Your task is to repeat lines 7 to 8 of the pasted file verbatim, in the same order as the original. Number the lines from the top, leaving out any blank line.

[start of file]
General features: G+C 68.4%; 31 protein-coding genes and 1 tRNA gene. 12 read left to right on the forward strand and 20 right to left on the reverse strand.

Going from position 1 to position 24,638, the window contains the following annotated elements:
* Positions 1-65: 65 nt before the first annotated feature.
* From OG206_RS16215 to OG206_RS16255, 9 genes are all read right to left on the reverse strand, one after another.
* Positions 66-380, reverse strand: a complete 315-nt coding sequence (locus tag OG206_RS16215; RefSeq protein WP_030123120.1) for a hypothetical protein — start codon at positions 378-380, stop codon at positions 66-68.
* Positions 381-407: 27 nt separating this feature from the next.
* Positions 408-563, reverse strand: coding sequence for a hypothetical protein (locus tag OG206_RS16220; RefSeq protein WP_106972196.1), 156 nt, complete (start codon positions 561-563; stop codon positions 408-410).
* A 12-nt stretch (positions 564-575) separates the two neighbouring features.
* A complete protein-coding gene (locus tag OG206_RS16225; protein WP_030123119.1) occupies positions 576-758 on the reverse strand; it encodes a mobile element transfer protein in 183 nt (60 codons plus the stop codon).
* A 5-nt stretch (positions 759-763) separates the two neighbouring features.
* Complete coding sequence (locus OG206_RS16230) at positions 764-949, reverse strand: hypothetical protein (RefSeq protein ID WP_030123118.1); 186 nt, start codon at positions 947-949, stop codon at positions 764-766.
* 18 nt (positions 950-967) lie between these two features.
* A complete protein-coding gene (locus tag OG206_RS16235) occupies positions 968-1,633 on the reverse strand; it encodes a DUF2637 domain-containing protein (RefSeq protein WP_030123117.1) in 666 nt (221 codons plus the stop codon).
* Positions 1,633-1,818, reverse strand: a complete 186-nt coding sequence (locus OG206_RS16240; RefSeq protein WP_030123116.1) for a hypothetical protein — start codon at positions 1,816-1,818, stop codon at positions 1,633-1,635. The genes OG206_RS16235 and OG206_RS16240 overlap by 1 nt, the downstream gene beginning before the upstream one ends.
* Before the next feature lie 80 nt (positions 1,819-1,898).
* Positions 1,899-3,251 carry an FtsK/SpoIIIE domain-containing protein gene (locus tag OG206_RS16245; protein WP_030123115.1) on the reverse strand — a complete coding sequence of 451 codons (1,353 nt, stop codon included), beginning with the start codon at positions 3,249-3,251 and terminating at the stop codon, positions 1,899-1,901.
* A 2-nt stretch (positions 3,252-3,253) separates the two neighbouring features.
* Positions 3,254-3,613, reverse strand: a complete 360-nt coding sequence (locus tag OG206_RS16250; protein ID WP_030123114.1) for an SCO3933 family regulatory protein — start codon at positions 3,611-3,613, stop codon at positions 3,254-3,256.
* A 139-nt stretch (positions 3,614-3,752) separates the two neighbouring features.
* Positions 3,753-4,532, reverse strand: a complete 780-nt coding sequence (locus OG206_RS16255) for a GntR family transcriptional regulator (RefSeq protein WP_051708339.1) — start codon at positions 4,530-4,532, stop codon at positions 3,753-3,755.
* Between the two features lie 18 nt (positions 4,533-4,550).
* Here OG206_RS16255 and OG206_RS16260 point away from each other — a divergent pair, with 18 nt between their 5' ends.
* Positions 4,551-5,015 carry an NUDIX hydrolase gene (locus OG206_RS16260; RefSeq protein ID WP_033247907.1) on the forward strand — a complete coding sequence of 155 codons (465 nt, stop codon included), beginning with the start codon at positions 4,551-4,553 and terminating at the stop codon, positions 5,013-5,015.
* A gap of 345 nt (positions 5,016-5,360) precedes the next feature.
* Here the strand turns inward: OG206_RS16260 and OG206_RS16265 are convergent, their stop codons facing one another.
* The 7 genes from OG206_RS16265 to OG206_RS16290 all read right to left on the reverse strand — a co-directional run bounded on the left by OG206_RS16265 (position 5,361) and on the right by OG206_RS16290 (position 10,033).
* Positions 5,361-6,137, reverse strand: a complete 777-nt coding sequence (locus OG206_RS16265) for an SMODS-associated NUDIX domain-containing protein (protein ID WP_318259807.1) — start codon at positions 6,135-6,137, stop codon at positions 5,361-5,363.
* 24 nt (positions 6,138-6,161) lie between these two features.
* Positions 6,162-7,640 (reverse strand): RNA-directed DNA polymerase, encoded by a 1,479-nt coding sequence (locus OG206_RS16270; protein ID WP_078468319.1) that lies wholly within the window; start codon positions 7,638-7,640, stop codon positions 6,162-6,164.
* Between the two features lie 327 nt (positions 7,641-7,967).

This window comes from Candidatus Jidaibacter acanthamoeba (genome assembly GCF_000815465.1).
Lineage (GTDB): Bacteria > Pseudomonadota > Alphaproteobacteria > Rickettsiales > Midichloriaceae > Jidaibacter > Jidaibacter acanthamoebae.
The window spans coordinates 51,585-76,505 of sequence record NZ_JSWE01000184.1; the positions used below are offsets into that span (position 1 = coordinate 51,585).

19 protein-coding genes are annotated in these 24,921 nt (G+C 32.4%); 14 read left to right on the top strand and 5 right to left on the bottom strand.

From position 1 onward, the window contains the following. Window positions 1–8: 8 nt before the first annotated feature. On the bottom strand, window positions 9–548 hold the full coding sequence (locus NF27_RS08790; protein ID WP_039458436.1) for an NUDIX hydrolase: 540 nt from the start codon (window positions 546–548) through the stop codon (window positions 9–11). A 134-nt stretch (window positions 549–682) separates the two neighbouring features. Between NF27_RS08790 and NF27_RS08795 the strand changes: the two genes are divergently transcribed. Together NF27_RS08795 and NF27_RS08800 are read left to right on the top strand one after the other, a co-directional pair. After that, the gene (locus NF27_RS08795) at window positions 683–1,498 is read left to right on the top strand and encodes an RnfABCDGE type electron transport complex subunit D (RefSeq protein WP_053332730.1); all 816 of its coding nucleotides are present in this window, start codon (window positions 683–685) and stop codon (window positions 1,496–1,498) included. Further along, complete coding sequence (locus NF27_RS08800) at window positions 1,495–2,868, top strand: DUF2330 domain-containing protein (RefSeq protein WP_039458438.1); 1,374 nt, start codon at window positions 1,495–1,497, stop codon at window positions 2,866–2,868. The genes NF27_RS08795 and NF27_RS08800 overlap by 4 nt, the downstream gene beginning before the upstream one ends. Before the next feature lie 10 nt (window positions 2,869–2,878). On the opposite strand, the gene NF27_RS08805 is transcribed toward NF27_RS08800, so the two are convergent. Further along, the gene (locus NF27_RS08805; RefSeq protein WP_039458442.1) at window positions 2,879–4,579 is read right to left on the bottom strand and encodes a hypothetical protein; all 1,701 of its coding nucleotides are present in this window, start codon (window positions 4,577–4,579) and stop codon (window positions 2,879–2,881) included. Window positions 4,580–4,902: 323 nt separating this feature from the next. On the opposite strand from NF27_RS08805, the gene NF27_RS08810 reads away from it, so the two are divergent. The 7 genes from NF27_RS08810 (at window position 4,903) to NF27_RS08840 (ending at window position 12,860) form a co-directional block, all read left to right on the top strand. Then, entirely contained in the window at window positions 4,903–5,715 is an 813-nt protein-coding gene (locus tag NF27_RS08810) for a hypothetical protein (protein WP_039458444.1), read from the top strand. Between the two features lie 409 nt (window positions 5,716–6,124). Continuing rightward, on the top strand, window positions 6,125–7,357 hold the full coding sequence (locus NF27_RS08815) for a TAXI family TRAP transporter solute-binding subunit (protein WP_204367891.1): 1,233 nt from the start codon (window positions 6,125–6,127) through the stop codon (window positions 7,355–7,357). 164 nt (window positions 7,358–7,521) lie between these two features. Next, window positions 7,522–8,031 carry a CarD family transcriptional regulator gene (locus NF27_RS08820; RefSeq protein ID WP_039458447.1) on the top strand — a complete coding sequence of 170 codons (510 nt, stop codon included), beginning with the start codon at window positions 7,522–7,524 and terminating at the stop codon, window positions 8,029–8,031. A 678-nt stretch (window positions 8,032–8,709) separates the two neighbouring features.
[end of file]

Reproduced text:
* Positions 408-563, reverse strand: coding sequence for a hypothetical protein (locus tag OG206_RS16220; RefSeq protein WP_106972196.1), 156 nt, complete (start codon positions 561-563; stop codon positions 408-410).
* A 12-nt stretch (positions 564-575) separates the two neighbouring features.